STU students looking to create change on N.B. reserve

Alex Tomer, 24, is running for a band councillor position on Kingsclear First Nation. His father, Paul, is the current chief. (Tom Bateman/AQ)
Gabe Atwin, a 44-year-old former marine, is vying for chief on Kingsclear First Nation. He wants to emphasize education. (Tom Bateman/AQ)

Two STU students will be running for election in the Kingsclear First Nation band council on Feb. 27.

Both look to use their experience to turn around a community that is struggling financially, and have a strong focus on the quality of life for youth, including encouraging the pursuit of education.

Gabe Atwin, a 44-year-old first-year student, formerly of the United States Marine Corps, was elected as a council member in 2010. This time, he is running for chief.

Alex Tomer, third-year student, who plans to double major in philosophy and English, will be running for a councillor position. The 24-year-old’s father, Paul, is the current chief, and will be running for re-election against Atwin and several others.

Both have a unique perspective on what their time at STU will help them bring to the table.

“I think that just being in school will improve my effectiveness in communicating and understanding what our needs are,” Atwin said.

“But I’m not only in school for myself. I want to be an example to the kids. Education is important and it’s available.”

Tomer said addiction, psychological and financial problems are interconnected on reserves and can’t ever be separated.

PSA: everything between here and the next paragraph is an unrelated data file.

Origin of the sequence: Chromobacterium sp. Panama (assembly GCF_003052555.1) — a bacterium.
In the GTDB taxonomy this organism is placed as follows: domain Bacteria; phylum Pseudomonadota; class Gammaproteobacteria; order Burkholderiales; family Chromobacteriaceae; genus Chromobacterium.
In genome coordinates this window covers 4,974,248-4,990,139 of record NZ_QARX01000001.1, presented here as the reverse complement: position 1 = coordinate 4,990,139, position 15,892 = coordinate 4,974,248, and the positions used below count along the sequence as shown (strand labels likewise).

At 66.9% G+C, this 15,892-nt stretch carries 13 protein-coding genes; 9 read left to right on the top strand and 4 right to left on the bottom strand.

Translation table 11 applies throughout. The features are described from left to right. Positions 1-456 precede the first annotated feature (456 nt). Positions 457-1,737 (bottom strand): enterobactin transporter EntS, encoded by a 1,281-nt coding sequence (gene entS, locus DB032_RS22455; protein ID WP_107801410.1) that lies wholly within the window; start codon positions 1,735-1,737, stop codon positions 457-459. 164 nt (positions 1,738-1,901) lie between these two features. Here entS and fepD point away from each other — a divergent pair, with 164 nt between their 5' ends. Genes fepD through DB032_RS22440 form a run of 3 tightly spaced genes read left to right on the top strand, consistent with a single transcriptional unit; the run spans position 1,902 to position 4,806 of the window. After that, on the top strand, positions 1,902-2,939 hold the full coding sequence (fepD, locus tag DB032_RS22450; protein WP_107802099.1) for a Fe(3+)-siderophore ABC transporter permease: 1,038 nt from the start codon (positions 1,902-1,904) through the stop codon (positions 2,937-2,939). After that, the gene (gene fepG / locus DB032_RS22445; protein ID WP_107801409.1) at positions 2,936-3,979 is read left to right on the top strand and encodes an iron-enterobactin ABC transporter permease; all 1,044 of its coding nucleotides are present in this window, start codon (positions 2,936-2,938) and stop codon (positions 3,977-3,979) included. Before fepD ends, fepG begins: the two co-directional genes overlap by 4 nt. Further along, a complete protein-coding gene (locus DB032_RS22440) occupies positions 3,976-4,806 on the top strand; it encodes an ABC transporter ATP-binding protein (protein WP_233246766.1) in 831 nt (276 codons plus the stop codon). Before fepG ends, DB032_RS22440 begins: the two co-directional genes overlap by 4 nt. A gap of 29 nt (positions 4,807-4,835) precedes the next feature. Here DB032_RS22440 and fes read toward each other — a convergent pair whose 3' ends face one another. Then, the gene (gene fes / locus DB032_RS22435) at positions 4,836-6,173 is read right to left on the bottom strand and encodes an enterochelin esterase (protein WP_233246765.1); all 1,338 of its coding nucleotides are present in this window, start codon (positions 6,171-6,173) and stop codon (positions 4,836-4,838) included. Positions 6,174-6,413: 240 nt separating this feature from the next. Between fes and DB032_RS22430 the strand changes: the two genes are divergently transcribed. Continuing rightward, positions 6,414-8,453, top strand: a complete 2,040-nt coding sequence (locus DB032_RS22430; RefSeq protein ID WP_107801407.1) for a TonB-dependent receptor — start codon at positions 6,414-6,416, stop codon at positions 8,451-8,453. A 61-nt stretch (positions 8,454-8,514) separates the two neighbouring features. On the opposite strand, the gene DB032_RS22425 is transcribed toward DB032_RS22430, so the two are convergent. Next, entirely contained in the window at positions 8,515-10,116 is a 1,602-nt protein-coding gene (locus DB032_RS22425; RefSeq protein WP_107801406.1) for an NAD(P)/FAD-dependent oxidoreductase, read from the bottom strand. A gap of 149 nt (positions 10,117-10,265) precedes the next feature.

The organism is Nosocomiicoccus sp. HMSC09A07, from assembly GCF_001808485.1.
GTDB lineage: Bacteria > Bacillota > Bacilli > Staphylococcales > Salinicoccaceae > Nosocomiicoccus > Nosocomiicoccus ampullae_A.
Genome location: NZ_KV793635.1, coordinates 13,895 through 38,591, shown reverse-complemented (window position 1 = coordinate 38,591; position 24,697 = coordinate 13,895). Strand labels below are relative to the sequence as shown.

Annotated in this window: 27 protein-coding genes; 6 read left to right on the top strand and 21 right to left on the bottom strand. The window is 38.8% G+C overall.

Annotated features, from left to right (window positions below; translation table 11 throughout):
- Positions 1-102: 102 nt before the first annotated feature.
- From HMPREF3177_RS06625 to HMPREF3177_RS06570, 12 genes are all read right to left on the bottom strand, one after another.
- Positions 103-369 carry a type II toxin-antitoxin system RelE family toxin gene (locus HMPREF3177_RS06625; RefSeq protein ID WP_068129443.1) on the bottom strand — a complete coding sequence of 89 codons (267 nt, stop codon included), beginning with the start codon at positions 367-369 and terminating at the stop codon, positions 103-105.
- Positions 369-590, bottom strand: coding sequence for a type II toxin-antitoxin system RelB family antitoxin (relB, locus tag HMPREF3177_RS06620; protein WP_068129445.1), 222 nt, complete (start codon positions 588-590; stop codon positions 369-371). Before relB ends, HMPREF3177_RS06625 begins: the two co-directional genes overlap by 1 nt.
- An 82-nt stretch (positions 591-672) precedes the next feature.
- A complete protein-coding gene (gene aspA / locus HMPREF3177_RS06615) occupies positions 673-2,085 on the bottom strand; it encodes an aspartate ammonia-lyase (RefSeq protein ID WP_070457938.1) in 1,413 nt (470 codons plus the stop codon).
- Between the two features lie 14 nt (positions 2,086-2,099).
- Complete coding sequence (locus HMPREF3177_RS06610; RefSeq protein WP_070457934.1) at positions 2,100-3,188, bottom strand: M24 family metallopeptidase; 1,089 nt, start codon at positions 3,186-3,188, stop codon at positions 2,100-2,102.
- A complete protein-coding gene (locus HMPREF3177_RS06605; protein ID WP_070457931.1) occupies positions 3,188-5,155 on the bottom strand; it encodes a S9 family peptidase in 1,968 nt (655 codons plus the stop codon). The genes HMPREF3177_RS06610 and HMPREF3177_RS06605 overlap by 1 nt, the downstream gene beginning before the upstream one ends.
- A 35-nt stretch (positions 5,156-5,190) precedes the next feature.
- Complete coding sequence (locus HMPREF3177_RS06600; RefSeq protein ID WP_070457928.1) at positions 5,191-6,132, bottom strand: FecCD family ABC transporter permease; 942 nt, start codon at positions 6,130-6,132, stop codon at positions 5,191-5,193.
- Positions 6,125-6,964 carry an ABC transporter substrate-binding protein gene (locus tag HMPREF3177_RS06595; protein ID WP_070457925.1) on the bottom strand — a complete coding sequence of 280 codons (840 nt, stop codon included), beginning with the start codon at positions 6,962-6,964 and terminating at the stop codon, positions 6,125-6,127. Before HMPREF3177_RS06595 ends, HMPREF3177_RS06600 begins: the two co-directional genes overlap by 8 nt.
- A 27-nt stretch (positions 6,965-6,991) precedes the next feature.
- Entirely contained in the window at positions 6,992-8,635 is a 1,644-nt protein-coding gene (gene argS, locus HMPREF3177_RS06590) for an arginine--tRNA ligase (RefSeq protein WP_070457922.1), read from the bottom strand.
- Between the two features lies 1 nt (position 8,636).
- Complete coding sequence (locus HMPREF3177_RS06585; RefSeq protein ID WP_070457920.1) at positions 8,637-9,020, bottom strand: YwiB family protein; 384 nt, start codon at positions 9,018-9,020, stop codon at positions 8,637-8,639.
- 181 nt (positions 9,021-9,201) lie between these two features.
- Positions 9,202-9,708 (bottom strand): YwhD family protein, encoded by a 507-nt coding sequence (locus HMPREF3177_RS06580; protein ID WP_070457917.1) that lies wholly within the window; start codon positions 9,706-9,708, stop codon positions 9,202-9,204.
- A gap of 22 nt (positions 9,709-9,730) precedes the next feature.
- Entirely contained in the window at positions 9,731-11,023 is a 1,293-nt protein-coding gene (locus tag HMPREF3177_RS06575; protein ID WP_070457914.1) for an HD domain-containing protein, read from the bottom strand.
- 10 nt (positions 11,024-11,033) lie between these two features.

“You have to go to the fundamental level to see what’s causing those problems, and I think that’s where my education is going to help me, looking at things from a different perspective.”

Tomer and Atwin are running for election at a time when the reserve is struggling with financial problems that have led it to be placed under co-management, where a co-manager is hired to help manage the reserve.

The next step will be third-party management, meaning the federal government will step in and take over most of the financial decisions for the community.

Both Atwin and Tomer agree this would be a major setback for the community.

“If we were to fail in utilizing the co-management effectively, as well as incorporating our own financial plans and staying on track and being productive, [the third party] is certainly a possibility,” said Atwin.

There has been no indication so far this is going to happen.

Atwin has been involved with the community since retiring from the marines and returning to Kingsclear in 2009. The following year he was elected as a councillor. He also works with the youth, coaching baseball, softball, and hockey teams in the area.

Atwin wants to be an active member of the community. He said his background in finance and personnel management with the marines could be an asset to turning around the troubled reserve.

Tomer has jumped at the opportunity after being a surprise nominee for band council.

In order for a member of the reserve to run for council, they must be nominated and seconded during a meeting at town hall.

He said he was never interested in a political career, but is excited for the opportunity to give back to the community.

He said he wants the opportunity to work with a youth population that largely feels the world off the reserve is not their own. He is especially interested in the reserve’s education initiatives.

“It’s not only that we have money to send native kids to school, but that when they get here they are given tools to overcome the challenges of living out of the reserve for the first time.”

Having lived with his mother off of the reserve roughly half his life, Tomer feels he is in a unique situation to help the youth make that transition.

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